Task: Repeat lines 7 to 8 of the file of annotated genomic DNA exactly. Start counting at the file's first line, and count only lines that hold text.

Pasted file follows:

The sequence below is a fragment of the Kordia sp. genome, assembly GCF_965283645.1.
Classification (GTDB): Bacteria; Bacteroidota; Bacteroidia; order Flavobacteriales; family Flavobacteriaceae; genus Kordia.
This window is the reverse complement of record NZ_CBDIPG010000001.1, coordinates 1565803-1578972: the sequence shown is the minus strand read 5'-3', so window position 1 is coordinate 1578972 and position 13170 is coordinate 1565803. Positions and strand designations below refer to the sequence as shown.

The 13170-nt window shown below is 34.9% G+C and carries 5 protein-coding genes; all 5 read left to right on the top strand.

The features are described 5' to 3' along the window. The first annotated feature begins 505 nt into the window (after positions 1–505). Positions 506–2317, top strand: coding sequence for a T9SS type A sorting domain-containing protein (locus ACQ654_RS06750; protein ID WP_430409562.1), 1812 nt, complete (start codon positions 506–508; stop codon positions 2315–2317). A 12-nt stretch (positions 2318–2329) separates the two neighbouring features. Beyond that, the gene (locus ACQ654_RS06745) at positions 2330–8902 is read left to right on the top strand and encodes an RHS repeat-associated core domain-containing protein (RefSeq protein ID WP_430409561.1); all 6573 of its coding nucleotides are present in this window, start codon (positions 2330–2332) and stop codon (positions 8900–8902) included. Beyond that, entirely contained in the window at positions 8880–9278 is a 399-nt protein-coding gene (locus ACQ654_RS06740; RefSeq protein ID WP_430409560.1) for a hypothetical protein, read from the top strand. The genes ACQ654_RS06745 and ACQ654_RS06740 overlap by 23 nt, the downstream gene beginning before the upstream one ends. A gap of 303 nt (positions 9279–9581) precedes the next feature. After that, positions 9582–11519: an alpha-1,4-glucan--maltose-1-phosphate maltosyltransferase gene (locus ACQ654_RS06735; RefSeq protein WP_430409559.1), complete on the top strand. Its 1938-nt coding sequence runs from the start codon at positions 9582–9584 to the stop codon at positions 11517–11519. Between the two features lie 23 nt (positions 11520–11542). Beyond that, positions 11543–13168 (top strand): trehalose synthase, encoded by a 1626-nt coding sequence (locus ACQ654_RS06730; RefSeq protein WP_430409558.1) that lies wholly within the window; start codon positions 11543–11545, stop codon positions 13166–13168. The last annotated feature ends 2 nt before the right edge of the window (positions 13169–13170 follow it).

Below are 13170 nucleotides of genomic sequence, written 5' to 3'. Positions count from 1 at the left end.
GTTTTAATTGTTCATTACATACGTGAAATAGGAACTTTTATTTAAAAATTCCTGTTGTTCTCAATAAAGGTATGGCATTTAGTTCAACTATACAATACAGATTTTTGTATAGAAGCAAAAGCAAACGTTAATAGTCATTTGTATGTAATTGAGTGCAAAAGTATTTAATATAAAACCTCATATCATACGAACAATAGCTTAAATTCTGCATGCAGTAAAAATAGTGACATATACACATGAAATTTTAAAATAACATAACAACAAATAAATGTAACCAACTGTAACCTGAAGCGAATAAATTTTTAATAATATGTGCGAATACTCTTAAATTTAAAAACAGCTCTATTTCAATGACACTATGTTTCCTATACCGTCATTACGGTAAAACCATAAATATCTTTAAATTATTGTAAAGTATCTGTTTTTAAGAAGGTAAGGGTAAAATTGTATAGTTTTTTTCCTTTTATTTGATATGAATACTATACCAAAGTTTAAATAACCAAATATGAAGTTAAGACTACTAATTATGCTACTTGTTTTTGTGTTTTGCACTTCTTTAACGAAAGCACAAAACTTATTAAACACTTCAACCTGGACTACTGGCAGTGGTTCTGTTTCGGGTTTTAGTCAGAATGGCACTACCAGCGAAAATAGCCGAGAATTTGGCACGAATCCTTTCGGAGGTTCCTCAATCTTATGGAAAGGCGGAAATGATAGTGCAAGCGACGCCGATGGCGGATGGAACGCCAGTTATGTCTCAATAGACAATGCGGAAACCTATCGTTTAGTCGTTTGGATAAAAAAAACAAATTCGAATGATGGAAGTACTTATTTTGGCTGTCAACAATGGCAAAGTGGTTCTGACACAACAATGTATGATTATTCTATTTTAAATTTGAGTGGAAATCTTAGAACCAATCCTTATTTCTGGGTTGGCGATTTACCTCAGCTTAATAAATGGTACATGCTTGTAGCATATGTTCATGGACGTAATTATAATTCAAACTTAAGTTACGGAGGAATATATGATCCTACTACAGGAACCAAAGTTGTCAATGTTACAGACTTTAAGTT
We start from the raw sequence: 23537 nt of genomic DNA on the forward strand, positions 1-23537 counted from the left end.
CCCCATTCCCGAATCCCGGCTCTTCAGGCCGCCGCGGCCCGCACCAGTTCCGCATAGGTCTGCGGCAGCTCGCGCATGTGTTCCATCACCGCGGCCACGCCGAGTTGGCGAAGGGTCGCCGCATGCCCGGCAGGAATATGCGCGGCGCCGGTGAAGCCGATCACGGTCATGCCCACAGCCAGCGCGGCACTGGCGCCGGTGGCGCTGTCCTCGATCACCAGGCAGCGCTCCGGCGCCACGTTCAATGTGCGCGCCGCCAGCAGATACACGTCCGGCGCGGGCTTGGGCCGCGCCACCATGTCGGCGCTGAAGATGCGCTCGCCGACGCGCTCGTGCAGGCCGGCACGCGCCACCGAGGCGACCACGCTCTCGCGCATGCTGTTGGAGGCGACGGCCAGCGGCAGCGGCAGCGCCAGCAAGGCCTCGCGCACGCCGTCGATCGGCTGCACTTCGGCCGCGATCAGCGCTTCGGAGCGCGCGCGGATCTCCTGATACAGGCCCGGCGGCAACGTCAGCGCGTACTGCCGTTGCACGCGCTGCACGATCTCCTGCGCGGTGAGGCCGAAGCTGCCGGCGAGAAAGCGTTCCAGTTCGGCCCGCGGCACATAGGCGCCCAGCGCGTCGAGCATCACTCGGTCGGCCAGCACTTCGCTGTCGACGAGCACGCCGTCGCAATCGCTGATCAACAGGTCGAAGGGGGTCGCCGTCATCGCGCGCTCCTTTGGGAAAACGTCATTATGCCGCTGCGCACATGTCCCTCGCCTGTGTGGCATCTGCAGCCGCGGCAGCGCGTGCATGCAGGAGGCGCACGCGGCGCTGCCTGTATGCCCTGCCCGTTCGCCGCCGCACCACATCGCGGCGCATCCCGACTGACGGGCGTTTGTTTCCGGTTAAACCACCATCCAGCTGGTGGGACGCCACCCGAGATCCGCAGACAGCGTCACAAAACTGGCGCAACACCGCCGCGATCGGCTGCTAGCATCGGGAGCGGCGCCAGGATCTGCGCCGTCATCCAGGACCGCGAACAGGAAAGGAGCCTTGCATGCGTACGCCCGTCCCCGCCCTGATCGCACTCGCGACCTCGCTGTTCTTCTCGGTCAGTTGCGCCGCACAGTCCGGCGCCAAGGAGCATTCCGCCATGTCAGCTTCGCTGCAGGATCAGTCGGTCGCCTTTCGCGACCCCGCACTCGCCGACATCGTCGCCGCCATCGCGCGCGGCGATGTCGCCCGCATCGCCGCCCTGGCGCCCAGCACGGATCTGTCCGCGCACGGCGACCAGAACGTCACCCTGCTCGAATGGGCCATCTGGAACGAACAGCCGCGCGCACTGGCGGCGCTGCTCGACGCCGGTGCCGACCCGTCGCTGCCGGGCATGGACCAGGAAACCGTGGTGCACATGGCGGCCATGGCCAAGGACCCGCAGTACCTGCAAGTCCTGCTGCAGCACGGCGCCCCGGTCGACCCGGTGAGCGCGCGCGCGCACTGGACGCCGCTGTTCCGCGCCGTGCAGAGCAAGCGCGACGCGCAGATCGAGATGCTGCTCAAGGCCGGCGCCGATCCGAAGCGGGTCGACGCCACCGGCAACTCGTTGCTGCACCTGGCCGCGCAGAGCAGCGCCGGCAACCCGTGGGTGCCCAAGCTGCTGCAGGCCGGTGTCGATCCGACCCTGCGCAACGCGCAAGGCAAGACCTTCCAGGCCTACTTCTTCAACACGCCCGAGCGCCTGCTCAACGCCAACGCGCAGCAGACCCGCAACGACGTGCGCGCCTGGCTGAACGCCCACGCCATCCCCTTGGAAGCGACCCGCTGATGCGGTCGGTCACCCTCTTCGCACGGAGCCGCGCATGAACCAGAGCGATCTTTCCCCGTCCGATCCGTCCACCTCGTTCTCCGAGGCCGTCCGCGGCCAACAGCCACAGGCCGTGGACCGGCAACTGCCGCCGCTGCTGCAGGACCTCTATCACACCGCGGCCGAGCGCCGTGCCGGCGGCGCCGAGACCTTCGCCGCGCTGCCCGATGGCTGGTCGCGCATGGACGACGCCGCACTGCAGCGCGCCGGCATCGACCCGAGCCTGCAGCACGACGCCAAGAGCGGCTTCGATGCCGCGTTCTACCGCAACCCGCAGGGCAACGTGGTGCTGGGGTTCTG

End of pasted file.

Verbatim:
GTTTTAATTGTTCATTACATACGTGAAATAGGAACTTTTATTTAAAAATTCCTGTTGTTCTCAATAAAGGTATGGCATTTAGTTCAACTATACAATACAGATTTTTGTATAGAAGCAAAAGCAAACGTTAATAGTCATTTGTATGTAATTGAGTGCAAAAGTATTTAATATAAAACCTCATATCATACGAACAATAGCTTAAATTCTGCATGCAGTAAAAATAGTGACATATACACATGAAATTTTAAAATAACATAACAACAAATAAATGTAACCAACTGTAACCTGAAGCGAATAAATTTTTAATAATATGTGCGAATACTCTTAAATTTAAAAACAGCTCTATTTCAATGACACTATGTTTCCTATACCGTCATTACGGTAAAACCATAAATATCTTTAAATTATTGTAAAGTATCTGTTTTTAAGAAGGTAAGGGTAAAATTGTATAGTTTTTTTCCTTTTATTTGATATGAATACTATACCAAAGTTTAAATAACCAAATATGAAGTTAAGACTACTAATTATGCTACTTGTTTTTGTGTTTTGCACTTCTTTAACGAAAGCACAAAACTTATTAAACACTTCAACCTGGACTACTGGCAGTGGTTCTGTTTCGGGTTTTAGTCAGAATGGCACTACCAGCGAAAATAGCCGAGAATTTGGCACGAATCCTTTCGGAGGTTCCTCAATCTTATGGAAAGGCGGAAATGATAGTGCAAGCGACGCCGATGGCGGATGGAACGCCAGTTATGTCTCAATAGACAATGCGGAAACCTATCGTTTAGTCGTTTGGATAAAAAAAACAAATTCGAATGATGGAAGTACTTATTTTGGCTGTCAACAATGGCAAAGTGGTTCTGACACAACAATGTATGATTATTCTATTTTAAATTTGAGTGGAAATCTTAGAACCAATCCTTATTTCTGGGTTGGCGATTTACCTCAGCTTAATAAATGGTACATGCTTGTAGCATATGTTCATGGACGTAATTATAATTCAAACTTAAGTTACGGAGGAATATATGATCCTACTACAGGAACCAAAGTTGTCAATGTTACAGACTTTAAGTT
We start from the raw sequence: 23537 nt of genomic DNA on the forward strand, positions 1-23537 counted from the left end.